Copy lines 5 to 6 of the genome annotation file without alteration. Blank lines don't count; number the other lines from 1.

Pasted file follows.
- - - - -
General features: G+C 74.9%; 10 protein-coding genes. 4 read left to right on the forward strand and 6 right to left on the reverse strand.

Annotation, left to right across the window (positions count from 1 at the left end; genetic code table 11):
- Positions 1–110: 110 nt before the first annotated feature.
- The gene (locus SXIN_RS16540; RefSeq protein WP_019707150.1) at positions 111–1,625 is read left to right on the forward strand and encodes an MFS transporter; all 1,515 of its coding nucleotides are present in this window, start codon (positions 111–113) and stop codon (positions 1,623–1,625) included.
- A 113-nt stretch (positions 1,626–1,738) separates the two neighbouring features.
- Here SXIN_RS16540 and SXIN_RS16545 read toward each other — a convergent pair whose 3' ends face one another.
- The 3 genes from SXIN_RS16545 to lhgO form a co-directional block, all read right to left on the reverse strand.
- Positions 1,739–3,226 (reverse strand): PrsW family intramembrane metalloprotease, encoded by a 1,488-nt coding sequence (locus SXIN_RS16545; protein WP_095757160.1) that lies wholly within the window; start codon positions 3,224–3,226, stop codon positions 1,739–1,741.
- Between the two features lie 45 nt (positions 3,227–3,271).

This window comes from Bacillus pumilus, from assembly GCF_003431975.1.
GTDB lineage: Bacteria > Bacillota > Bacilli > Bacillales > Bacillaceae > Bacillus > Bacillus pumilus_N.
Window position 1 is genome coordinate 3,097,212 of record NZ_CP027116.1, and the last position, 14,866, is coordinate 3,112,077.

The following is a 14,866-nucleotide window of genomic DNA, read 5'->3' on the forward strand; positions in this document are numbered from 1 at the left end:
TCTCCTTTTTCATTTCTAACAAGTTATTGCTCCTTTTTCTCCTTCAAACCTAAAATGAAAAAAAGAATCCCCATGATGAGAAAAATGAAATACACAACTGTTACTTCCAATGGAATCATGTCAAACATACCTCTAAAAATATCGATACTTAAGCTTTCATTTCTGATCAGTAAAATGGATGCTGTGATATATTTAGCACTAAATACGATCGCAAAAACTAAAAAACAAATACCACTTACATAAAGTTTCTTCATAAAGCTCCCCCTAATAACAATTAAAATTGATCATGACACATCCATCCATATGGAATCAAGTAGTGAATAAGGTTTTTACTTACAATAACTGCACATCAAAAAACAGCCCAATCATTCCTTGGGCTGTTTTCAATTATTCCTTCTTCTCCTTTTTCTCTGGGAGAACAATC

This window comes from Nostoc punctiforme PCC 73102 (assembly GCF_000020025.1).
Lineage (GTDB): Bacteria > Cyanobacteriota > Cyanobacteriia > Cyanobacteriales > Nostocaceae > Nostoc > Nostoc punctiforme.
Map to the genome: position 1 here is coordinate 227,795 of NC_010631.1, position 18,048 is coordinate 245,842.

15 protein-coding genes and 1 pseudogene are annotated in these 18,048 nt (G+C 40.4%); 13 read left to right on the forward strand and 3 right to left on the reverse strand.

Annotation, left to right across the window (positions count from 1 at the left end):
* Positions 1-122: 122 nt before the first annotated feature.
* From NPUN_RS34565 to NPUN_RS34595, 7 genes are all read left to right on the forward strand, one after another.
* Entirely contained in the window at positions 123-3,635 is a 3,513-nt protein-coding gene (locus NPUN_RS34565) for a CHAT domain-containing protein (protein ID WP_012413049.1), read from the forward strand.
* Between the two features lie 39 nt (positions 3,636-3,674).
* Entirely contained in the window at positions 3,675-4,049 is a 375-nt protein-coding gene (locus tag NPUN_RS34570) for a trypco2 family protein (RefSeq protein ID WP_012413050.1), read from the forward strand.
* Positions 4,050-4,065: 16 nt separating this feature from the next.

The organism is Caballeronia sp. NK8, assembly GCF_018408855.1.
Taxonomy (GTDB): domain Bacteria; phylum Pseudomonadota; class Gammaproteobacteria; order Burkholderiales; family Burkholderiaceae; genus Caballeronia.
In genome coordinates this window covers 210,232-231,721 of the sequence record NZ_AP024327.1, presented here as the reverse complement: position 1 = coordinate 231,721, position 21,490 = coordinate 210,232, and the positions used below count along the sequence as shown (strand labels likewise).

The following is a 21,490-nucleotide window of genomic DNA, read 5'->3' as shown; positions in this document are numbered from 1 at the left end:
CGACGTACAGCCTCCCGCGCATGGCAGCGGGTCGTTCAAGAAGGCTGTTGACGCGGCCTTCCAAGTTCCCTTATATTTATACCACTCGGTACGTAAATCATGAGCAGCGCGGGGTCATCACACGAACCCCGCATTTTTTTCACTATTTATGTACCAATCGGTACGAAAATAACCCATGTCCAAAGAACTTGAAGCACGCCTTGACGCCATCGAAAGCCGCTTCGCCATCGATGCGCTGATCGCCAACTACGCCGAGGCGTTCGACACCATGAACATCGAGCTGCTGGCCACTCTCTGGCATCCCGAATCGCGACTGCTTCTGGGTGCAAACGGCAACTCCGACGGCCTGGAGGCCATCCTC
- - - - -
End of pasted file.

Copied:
- A 113-nt stretch (positions 1,626–1,738) separates the two neighbouring features.
- Here SXIN_RS16540 and SXIN_RS16545 read toward each other — a convergent pair whose 3' ends face one another.